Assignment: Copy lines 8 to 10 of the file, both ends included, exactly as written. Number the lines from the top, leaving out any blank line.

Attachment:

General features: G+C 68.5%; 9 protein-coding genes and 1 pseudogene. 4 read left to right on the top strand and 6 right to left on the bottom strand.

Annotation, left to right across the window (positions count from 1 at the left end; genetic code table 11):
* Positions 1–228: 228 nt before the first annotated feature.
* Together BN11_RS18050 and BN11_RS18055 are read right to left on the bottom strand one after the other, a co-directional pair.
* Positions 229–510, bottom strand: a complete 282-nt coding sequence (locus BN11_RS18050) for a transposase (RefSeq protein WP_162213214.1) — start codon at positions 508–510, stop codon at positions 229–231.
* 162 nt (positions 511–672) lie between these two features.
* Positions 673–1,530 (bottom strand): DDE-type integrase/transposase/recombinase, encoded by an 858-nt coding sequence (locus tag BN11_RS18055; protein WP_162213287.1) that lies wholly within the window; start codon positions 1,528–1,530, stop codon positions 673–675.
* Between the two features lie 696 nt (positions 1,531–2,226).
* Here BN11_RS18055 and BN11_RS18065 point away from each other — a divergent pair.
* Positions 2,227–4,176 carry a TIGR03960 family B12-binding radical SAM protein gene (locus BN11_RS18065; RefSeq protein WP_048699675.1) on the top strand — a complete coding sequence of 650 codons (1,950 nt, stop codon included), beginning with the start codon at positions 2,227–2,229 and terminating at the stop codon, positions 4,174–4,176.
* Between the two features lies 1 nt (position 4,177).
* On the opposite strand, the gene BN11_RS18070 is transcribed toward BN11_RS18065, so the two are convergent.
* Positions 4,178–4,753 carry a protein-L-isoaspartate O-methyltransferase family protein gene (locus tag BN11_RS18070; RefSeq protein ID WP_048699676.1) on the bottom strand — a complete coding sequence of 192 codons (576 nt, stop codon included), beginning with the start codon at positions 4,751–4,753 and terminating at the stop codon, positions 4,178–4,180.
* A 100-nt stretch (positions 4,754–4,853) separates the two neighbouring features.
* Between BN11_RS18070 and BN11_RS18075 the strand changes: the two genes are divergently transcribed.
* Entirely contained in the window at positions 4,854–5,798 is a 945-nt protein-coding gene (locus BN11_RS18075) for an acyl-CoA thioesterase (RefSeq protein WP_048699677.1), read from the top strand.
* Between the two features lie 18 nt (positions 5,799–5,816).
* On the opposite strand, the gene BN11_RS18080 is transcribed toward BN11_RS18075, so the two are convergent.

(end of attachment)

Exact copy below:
* Between the two features lie 696 nt (positions 1,531–2,226).
* Here BN11_RS18055 and BN11_RS18065 point away from each other — a divergent pair.
* Positions 2,227–4,176 carry a TIGR03960 family B12-binding radical SAM protein gene (locus BN11_RS18065; RefSeq protein WP_048699675.1) on the top strand — a complete coding sequence of 650 codons (1,950 nt, stop codon included), beginning with the start codon at positions 2,227–2,229 and terminating at the stop codon, positions 4,174–4,176.